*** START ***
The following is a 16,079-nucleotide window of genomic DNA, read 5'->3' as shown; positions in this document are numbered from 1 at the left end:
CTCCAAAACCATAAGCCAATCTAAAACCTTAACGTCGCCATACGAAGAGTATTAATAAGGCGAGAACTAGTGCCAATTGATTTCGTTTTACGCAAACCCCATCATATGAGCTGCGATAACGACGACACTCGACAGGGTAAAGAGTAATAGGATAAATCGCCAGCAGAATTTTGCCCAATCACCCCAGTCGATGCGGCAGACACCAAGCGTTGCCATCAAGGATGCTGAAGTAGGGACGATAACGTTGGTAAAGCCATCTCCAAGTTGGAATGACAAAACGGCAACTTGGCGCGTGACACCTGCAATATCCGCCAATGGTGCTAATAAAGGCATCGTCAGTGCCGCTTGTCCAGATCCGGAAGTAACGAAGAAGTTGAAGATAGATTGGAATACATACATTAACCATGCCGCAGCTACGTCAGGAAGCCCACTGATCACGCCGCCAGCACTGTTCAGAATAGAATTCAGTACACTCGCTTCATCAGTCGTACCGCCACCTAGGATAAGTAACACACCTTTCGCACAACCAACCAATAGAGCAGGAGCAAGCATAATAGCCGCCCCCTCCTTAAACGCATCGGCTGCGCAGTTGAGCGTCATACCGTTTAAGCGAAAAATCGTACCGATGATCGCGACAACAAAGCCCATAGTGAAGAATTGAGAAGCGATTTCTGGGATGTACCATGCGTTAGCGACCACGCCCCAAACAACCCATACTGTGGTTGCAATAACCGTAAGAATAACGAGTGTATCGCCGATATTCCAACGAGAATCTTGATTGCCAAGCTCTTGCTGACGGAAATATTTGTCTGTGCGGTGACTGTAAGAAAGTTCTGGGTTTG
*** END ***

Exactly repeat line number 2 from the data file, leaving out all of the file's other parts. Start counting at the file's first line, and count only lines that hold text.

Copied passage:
CTCCAAAACCATAAGCCAATCTAAAACCTTAACGTCGCCATACGAAGAGTATTAATAAGGCGAGAACTAGTGCCAATTGATTTCGTTTTACGCAAACCCCATCATATGAGCTGCGATAACGACGACACTCGACAGGGTAAAGAGTAATAGGATAAATCGCCAGCAGAATTTTGCCCAATCACCCCAGTCGATGCGGCAGACACCAAGCGTTGCCATCAAGGATGCTGAAGTAGGGACGATAACGTTGGTAAAGCCATCTCCAAGTTGGAATGACAAAACGGCAACTTGGCGCGTGACACCTGCAATATCCGCCAATGGTGCTAATAAAGGCATCGTCAGTGCCGCTTGTCCAGATCCGGAAGTAACGAAGAAGTTGAAGATAGATTGGAATACATACATTAACCATGCCGCAGCTACGTCAGGAAGCCCACTGATCACGCCGCCAGCACTGTTCAGAATAGAATTCAGTACACTCGCTTCATCAGTCGTACCGCCACCTAGGATAAGTAACACACCTTTCGCACAACCAACCAATAGAGCAGGAGCAAGCATAATAGCCGCCCCCTCCTTAAACGCATCGGCTGCGCAGTTGAGCGTCATACCGTTTAAGCGAAAAATCGTACCGATGATCGCGACAACAAAGCCCATAGTGAAGAATTGAGAAGCGATTTCTGGGATGTACCATGCGTTAGCGACCACGCCCCAAACAACCCATACTGTGGTTGCAATAACCGTAAGAATAACGAGTGTATCGCCGATATTCCAACGAGAATCTTGATTGCCAAGCTCTTGCTGACGGAAATATTTGTCTGTGCGGTGACTGTAAGAAAGTTCTGGGTTTG